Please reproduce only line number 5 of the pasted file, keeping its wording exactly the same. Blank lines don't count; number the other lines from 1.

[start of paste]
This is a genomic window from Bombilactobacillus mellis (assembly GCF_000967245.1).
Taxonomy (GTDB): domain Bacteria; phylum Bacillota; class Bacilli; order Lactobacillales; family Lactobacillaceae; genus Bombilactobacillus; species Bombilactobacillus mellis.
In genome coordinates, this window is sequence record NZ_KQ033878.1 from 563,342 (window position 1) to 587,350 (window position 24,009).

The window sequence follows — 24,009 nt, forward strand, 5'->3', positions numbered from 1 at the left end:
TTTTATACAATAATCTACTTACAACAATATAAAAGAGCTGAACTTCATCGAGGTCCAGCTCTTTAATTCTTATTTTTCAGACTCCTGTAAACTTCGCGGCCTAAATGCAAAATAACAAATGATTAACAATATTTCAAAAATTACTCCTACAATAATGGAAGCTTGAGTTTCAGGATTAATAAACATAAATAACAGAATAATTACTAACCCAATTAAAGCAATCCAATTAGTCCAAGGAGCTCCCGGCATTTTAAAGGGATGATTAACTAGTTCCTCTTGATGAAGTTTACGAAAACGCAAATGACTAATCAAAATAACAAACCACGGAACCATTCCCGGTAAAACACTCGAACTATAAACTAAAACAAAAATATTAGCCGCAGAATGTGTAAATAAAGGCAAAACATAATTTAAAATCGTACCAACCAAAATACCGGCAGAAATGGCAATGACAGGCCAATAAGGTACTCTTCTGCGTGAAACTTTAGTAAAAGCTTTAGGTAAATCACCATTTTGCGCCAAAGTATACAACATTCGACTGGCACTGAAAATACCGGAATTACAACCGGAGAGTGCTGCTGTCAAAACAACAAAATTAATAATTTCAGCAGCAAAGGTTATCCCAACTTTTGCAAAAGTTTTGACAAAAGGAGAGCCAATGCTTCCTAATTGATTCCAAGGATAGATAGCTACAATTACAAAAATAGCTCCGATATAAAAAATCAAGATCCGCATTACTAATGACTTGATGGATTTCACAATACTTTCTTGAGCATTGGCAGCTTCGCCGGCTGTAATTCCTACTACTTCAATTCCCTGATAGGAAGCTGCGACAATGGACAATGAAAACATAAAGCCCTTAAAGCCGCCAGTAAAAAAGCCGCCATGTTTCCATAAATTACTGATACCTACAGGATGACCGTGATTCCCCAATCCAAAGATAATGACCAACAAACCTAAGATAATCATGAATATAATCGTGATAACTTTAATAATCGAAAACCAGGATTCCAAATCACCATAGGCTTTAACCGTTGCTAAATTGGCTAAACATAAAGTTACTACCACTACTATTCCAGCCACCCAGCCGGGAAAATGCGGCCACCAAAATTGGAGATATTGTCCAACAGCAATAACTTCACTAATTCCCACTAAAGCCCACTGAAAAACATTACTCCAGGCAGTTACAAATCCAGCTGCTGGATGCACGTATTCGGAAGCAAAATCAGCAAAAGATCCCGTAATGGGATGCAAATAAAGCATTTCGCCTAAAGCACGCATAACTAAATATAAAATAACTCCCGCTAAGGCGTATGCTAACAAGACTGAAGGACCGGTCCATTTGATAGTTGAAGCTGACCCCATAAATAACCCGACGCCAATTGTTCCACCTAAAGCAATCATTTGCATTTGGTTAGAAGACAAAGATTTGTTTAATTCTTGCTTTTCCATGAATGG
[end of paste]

TTTTATACAATAATCTACTTACAACAATATAAAAGAGCTGAACTTCATCGAGGTCCAGCTCTTTAATTCTTATTTTTCAGACTCCTGTAAACTTCGCGGCCTAAATGCAAAATAACAAATGATTAACAATATTTCAAAAATTACTCCTACAATAATGGAAGCTTGAGTTTCAGGATTAATAAACATAAATAACAGAATAATTACTAACCCAATTAAAGCAATCCAATTAGTCCAAGGAGCTCCCGGCATTTTAAAGGGATGATTAACTAGTTCCTCTTGATGAAGTTTACGAAAACGCAAATGACTAATCAAAATAACAAACCACGGAACCATTCCCGGTAAAACACTCGAACTATAAACTAAAACAAAAATATTAGCCGCAGAATGTGTAAATAAAGGCAAAACATAATTTAAAATCGTACCAACCAAAATACCGGCAGAAATGGCAATGACAGGCCAATAAGGTACTCTTCTGCGTGAAACTTTAGTAAAAGCTTTAGGTAAATCACCATTTTGCGCCAAAGTATACAACATTCGACTGGCACTGAAAATACCGGAATTACAACCGGAGAGTGCTGCTGTCAAAACAACAAAATTAATAATTTCAGCAGCAAAGGTTATCCCAACTTTTGCAAAAGTTTTGACAAAAGGAGAGCCAATGCTTCCTAATTGATTCCAAGGATAGATAGCTACAATTACAAAAATAGCTCCGATATAAAAAATCAAGATCCGCATTACTAATGACTTGATGGATTTCACAATACTTTCTTGAGCATTGGCAGCTTCGCCGGCTGTAATTCCTACTACTTCAATTCCCTGATAGGAAGCTGCGACAATGGACAATGAAAACATAAAGCCCTTAAAGCCGCCAGTAAAAAAGCCGCCATGTTTCCATAAATTACTGATACCTACAGGATGACCGTGATTCCCCAATCCAAAGATAATGACCAACAAACCTAAGATAATCATGAATATAATCGTGATAACTTTAATAATCGAAAACCAGGATTCCAAATCACCATAGGCTTTAACCGTTGCTAAATTGGCTAAACATAAAGTTACTACCACTACTATTCCAGCCACCCAGCCGGGAAAATGCGGCCACCAAAATTGGAGATATTGTCCAACAGCAATAACTTCACTAATTCCCACTAAAGCCCACTGAAAAACATTACTCCAGGCAGTTACAAATCCAGCTGCTGGATGCACGTATTCGGAAGCAAAATCAGCAAAAGATCCCGTAATGGGATGCAAATAAAGCATTTCGCCTAAAGCACGCATAACTAAATATAAAATAACTCCCGCTAAGGCGTATGCTAACAAGACTGAAGGACCGGTCCATTTGATAGTTGAAGCTGACCCCATAAATAACCCGACGCCAATTGTTCCACCTAAAGCAATCATTTGCATTTGGTTAGAAGACAAAGATTTGTTTAATTCTTGCTTTTCCATGAATGG